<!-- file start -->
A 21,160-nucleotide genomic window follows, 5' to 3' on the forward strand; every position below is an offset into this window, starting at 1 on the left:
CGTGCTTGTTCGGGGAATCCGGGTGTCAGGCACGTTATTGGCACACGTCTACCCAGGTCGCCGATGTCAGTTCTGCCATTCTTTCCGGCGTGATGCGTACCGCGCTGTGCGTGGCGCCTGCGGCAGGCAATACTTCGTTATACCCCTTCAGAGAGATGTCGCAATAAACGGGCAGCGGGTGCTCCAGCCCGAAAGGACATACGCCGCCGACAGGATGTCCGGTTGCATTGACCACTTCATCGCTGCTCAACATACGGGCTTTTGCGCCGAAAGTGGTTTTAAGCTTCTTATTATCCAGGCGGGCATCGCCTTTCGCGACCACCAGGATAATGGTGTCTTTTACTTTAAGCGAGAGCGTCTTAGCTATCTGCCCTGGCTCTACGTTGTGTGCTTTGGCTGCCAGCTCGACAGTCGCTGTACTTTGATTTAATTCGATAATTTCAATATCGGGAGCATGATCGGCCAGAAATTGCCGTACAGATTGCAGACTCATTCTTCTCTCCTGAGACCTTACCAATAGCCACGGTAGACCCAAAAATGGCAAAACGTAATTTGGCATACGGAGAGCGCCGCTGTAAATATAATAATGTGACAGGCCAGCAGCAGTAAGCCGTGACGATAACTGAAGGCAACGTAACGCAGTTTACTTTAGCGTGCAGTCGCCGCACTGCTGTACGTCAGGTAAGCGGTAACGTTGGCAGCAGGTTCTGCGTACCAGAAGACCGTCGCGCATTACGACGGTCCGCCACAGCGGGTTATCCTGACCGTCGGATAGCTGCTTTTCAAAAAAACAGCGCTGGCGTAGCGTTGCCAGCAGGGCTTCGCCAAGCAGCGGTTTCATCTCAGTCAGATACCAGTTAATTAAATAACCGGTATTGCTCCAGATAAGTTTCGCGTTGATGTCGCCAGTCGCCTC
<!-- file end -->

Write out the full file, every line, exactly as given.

A 21,160-nucleotide genomic window follows, 5' to 3' on the forward strand; every position below is an offset into this window, starting at 1 on the left:
CGTGCTTGTTCGGGGAATCCGGGTGTCAGGCACGTTATTGGCACACGTCTACCCAGGTCGCCGATGTCAGTTCTGCCATTCTTTCCGGCGTGATGCGTACCGCGCTGTGCGTGGCGCCTGCGGCAGGCAATACTTCGTTATACCCCTTCAGAGAGATGTCGCAATAAACGGGCAGCGGGTGCTCCAGCCCGAAAGGACATACGCCGCCGACAGGATGTCCGGTTGCATTGACCACTTCATCGCTGCTCAACATACGGGCTTTTGCGCCGAAAGTGGTTTTAAGCTTCTTATTATCCAGGCGGGCATCGCCTTTCGCGACCACCAGGATAATGGTGTCTTTTACTTTAAGCGAGAGCGTCTTAGCTATCTGCCCTGGCTCTACGTTGTGTGCTTTGGCTGCCAGCTCGACAGTCGCTGTACTTTGATTTAATTCGATAATTTCAATATCGGGAGCATGATCGGCCAGAAATTGCCGTACAGATTGCAGACTCATTCTTCTCTCCTGAGACCTTACCAATAGCCACGGTAGACCCAAAAATGGCAAAACGTAATTTGGCATACGGAGAGCGCCGCTGTAAATATAATAATGTGACAGGCCAGCAGCAGTAAGCCGTGACGATAACTGAAGGCAACGTAACGCAGTTTACTTTAGCGTGCAGTCGCCGCACTGCTGTACGTCAGGTAAGCGGTAACGTTGGCAGCAGGTTCTGCGTACCAGAAGACCGTCGCGCATTACGACGGTCCGCCACAGCGGGTTATCCTGACCGTCGGATAGCTGCTTTTCAAAAAAACAGCGCTGGCGTAGCGTTGCCAGCAGGGCTTCGCCAAGCAGCGGTTTCATCTCAGTCAGATACCAGTTAATTAAATAACCGGTATTGCTCCAGATAAGTTTCGCGTTGATGTCGCCAGTCGCCTC